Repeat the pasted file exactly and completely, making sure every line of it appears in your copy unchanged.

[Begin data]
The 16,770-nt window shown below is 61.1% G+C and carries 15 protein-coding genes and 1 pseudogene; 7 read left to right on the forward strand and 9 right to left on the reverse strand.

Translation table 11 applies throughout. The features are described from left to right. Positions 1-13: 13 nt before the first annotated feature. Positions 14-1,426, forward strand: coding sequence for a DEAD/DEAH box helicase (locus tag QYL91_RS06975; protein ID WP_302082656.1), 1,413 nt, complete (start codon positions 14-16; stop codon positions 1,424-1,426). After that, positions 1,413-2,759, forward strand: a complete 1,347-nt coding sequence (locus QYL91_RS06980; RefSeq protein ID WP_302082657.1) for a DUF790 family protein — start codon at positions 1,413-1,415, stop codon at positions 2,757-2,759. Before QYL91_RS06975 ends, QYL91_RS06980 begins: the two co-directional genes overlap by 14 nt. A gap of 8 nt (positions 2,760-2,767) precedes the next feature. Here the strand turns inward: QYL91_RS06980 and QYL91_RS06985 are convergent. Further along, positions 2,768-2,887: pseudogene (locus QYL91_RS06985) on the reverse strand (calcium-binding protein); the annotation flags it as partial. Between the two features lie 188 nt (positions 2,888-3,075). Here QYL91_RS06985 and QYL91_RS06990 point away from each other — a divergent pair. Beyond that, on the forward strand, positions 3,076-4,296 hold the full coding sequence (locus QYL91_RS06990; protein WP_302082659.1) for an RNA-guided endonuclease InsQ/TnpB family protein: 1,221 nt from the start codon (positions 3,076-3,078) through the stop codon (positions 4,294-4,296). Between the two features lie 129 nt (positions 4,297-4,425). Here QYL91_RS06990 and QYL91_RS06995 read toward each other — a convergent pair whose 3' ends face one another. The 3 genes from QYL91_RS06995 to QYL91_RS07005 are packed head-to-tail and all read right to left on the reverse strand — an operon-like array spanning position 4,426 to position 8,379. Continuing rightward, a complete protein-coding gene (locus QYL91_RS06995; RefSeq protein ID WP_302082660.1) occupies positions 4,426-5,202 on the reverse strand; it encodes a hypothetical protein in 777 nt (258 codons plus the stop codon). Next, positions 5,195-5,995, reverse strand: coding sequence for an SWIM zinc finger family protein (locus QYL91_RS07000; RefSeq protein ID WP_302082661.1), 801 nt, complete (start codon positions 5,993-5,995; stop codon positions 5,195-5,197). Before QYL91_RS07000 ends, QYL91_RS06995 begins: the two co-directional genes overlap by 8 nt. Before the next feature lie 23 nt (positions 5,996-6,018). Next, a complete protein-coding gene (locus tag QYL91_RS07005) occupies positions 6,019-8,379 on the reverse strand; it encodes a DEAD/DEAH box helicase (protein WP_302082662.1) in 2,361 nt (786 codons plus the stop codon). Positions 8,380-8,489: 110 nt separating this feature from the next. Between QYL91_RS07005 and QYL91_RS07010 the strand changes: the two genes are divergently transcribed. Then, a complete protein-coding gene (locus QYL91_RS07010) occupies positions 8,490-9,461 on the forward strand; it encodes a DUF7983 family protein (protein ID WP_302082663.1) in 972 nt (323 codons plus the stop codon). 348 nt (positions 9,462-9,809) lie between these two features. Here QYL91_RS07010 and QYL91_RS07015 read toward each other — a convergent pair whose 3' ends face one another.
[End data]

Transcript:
The 16,770-nt window shown below is 61.1% G+C and carries 15 protein-coding genes and 1 pseudogene; 7 read left to right on the forward strand and 9 right to left on the reverse strand.

Translation table 11 applies throughout. The features are described from left to right. Positions 1-13: 13 nt before the first annotated feature. Positions 14-1,426, forward strand: coding sequence for a DEAD/DEAH box helicase (locus tag QYL91_RS06975; protein ID WP_302082656.1), 1,413 nt, complete (start codon positions 14-16; stop codon positions 1,424-1,426). After that, positions 1,413-2,759, forward strand: a complete 1,347-nt coding sequence (locus QYL91_RS06980; RefSeq protein ID WP_302082657.1) for a DUF790 family protein — start codon at positions 1,413-1,415, stop codon at positions 2,757-2,759. Before QYL91_RS06975 ends, QYL91_RS06980 begins: the two co-directional genes overlap by 14 nt. A gap of 8 nt (positions 2,760-2,767) precedes the next feature. Here the strand turns inward: QYL91_RS06980 and QYL91_RS06985 are convergent. Further along, positions 2,768-2,887: pseudogene (locus QYL91_RS06985) on the reverse strand (calcium-binding protein); the annotation flags it as partial. Between the two features lie 188 nt (positions 2,888-3,075). Here QYL91_RS06985 and QYL91_RS06990 point away from each other — a divergent pair. Beyond that, on the forward strand, positions 3,076-4,296 hold the full coding sequence (locus QYL91_RS06990; protein WP_302082659.1) for an RNA-guided endonuclease InsQ/TnpB family protein: 1,221 nt from the start codon (positions 3,076-3,078) through the stop codon (positions 4,294-4,296). Between the two features lie 129 nt (positions 4,297-4,425). Here QYL91_RS06990 and QYL91_RS06995 read toward each other — a convergent pair whose 3' ends face one another. The 3 genes from QYL91_RS06995 to QYL91_RS07005 are packed head-to-tail and all read right to left on the reverse strand — an operon-like array spanning position 4,426 to position 8,379. Continuing rightward, a complete protein-coding gene (locus QYL91_RS06995; RefSeq protein ID WP_302082660.1) occupies positions 4,426-5,202 on the reverse strand; it encodes a hypothetical protein in 777 nt (258 codons plus the stop codon). Next, positions 5,195-5,995, reverse strand: coding sequence for an SWIM zinc finger family protein (locus QYL91_RS07000; RefSeq protein ID WP_302082661.1), 801 nt, complete (start codon positions 5,993-5,995; stop codon positions 5,195-5,197). Before QYL91_RS07000 ends, QYL91_RS06995 begins: the two co-directional genes overlap by 8 nt. Before the next feature lie 23 nt (positions 5,996-6,018). Next, a complete protein-coding gene (locus tag QYL91_RS07005) occupies positions 6,019-8,379 on the reverse strand; it encodes a DEAD/DEAH box helicase (protein WP_302082662.1) in 2,361 nt (786 codons plus the stop codon). Positions 8,380-8,489: 110 nt separating this feature from the next. Between QYL91_RS07005 and QYL91_RS07010 the strand changes: the two genes are divergently transcribed. Then, a complete protein-coding gene (locus QYL91_RS07010) occupies positions 8,490-9,461 on the forward strand; it encodes a DUF7983 family protein (protein ID WP_302082663.1) in 972 nt (323 codons plus the stop codon). 348 nt (positions 9,462-9,809) lie between these two features. Here QYL91_RS07010 and QYL91_RS07015 read toward each other — a convergent pair whose 3' ends face one another.